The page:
ADS-B-equipped aircraft will be back on ATC radar screens in Alaska after an absence of several weeks. On March 24, following “misapplication” of separation standards by the Anchorage ARTCC, FAA officials in Washington ordered ADS-B aircraft returns removed from ATC displays. Apparently, ever since the Capstone program started in 2000, separation standards between ADS-B and non-ADS-B targets were never defined, although safety was always maintained. Local pilots were unimpressed by Washington’s removal of ADS-B returns. Said one: “A typical knee-jerk reaction–now controllers can’t see us at all.” By late May, with ADS-B still off the scopes, a frustrated Alaska Aviation Coordination Council announced a June 2 press briefing to underline its safety concerns. Washington officials, reportedly spurred by an irritated FAA Administrator who had glowingly launched the nationwide ADS-B program in early April, quickly informed the council that ADS-B would promptly reappear on ARTCC radar, and issued an announcement on June 2, citing conventional procedural separation standards.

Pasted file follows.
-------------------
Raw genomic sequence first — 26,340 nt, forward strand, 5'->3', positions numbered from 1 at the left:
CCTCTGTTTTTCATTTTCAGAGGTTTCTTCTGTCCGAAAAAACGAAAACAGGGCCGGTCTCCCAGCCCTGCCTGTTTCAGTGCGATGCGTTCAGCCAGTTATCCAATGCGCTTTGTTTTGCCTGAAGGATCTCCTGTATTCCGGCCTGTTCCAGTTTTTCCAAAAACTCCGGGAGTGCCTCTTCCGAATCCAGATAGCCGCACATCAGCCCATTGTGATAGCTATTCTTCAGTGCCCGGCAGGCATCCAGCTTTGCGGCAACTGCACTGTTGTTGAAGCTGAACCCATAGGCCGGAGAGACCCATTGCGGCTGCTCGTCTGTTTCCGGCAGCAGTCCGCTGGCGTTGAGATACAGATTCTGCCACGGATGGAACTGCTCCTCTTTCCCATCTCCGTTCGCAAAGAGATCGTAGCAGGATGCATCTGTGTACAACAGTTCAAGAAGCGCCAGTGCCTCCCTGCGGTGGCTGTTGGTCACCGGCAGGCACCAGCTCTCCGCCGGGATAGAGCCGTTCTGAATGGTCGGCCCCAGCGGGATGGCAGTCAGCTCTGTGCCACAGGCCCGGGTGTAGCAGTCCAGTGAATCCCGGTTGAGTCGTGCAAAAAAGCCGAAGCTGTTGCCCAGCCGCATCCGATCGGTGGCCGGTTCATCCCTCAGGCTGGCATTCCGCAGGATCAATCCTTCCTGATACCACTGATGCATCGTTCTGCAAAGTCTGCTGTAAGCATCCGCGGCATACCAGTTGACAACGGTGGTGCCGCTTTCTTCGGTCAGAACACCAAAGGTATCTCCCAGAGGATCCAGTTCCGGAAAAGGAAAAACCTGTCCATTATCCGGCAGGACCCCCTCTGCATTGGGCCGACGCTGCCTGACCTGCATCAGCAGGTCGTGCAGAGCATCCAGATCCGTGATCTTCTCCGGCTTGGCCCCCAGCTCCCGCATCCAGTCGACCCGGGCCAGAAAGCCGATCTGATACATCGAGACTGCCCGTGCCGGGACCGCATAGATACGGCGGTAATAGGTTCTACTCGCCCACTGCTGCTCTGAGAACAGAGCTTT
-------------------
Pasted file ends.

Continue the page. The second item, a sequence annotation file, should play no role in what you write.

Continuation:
Alaska ADS-B Returning to ATC Radar Scopes
- November 17, 2006, 5:19 AM